Recipient Design

Following Rod Munday’sSacks Lexicon, and in the interests of demystifying what can seem like an impenetrable field of technical Conversation Analysis (CA) terminology, I’m assembling a glossary of CA terms that crop up repeatedly in papers and seem useful for getting to grips with the basic methodology.


By recipient design we refer to a multitude of respects in which the talk by a party in a conversation is constructed or designed in ways which display an orientation and sensitivity to the particular other(s) who are the co-participants.

Sacks, H. & Schegloff, E. A simplest systematics for the organization of turn-taking for conversation, Language, 1974, 50, 696-735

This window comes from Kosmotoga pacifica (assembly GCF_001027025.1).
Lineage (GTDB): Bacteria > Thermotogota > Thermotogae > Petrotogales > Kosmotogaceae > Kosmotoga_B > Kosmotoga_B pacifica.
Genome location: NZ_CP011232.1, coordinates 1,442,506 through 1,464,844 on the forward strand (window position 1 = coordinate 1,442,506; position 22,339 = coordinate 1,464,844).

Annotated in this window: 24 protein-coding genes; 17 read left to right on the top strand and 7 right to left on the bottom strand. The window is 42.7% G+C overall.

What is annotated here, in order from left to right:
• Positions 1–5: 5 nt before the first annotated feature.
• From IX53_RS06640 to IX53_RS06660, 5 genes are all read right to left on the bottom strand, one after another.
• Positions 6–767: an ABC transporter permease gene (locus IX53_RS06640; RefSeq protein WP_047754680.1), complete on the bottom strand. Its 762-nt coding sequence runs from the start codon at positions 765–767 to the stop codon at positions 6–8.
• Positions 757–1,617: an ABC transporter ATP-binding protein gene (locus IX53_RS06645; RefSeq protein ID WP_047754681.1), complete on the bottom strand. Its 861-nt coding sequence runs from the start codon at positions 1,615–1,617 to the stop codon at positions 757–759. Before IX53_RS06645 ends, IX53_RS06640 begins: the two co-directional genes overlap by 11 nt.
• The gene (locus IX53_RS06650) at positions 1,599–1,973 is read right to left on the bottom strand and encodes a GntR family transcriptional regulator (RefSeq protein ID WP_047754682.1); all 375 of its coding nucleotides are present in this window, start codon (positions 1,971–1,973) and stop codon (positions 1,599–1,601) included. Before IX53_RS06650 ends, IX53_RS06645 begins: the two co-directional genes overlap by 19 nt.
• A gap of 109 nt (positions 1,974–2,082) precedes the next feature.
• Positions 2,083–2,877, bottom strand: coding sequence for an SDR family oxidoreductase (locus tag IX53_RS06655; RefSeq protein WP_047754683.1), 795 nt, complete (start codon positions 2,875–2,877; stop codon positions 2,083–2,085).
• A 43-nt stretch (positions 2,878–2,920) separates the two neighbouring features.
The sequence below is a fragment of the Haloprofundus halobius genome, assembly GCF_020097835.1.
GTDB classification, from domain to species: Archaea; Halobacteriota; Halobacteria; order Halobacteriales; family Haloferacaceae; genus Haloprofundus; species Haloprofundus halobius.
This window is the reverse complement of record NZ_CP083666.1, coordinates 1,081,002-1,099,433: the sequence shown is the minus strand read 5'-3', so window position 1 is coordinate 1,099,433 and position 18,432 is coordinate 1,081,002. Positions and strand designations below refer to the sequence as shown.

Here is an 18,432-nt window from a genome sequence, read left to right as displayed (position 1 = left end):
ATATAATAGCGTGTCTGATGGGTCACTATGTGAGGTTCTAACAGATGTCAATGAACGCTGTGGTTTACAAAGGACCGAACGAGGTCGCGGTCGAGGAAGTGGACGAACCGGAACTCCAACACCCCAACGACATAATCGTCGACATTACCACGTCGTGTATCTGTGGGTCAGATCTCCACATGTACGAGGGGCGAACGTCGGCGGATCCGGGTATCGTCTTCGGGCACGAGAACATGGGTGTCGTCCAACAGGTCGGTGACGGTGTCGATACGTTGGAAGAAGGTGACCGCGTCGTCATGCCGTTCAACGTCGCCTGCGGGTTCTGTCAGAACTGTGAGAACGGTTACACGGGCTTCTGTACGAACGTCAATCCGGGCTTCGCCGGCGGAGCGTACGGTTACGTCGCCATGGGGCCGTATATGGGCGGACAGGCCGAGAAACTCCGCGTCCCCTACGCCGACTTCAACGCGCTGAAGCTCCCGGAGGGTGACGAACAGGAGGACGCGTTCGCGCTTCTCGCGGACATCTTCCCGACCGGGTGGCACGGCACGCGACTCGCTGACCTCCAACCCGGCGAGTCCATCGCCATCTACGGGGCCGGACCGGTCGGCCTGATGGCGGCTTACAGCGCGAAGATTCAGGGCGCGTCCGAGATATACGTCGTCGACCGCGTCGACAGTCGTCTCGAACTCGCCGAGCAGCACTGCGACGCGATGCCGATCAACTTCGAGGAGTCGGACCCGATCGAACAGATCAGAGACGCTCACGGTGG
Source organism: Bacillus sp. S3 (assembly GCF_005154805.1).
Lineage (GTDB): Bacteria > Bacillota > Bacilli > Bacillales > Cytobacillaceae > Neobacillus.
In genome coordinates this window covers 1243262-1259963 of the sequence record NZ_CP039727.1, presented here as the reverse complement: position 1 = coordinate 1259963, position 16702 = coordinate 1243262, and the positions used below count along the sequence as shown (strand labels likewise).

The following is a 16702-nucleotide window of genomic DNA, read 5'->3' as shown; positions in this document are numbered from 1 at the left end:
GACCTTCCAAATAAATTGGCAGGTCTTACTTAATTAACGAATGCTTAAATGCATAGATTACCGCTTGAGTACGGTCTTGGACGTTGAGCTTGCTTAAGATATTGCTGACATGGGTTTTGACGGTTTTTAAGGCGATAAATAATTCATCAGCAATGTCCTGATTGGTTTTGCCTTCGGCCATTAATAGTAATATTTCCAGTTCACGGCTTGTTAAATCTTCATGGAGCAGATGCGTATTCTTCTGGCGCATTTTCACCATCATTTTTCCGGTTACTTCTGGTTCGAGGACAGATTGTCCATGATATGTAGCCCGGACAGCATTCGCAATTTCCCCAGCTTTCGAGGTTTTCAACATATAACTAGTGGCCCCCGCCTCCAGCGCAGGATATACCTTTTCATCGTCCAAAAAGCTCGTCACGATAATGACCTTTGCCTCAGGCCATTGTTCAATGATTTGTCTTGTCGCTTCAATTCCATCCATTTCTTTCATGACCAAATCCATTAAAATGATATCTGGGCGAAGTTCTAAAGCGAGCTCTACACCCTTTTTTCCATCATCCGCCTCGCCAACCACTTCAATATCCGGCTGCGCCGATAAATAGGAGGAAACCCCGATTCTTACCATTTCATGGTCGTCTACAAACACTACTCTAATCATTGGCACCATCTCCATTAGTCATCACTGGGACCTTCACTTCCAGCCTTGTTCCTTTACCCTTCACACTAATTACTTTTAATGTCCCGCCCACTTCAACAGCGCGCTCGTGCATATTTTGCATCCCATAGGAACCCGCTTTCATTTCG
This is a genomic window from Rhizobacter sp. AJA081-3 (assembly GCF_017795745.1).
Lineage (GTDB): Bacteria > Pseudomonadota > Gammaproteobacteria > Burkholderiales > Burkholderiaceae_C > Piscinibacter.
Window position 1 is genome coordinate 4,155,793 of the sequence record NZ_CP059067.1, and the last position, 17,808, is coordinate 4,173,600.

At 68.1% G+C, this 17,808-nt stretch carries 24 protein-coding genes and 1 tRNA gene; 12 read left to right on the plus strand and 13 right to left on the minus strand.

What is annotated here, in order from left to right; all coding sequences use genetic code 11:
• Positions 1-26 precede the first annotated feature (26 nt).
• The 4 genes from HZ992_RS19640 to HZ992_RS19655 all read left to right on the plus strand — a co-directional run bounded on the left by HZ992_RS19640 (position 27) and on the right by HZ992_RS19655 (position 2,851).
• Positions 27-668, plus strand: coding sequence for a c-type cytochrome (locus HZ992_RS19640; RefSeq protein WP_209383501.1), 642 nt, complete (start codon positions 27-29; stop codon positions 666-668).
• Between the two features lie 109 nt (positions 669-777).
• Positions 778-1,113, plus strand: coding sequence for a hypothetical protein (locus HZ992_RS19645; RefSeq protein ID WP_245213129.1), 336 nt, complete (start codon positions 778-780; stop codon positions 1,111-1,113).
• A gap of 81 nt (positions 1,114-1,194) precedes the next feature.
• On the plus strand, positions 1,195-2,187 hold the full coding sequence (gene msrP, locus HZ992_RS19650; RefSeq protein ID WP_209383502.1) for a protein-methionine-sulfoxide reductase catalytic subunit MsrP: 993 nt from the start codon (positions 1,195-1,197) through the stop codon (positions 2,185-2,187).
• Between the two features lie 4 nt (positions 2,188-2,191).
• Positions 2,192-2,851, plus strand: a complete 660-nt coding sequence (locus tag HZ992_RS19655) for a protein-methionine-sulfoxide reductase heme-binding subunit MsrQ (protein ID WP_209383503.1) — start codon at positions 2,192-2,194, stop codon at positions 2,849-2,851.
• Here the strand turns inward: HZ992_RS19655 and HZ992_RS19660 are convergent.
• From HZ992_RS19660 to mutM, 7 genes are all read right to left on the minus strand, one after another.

Although reference and relevance are related topical issues, knowledge of the referent is not sufficient for establishing relevance. An object referenced not only has to be recognizable, but also has to be transformed into an object for this conversation, for these participants, a feature that Sacks et al. (1974:727) call “recipient design.”

Maynard, D. & Zimmerman, D. Topical talk, ritual and the social organization of relationships Social Psychology Quarterly, 1984, 47, 301-316


Recipient design is a very useful analytical term that could be well applied to fields beyond CA – to refer to any shaping of an action for an intended recipient. It’s a particularly useful term to use in the study of interaction because it focuses analysis on the demonstrable competences, knowledge and situational awareness of the interactants themselves.

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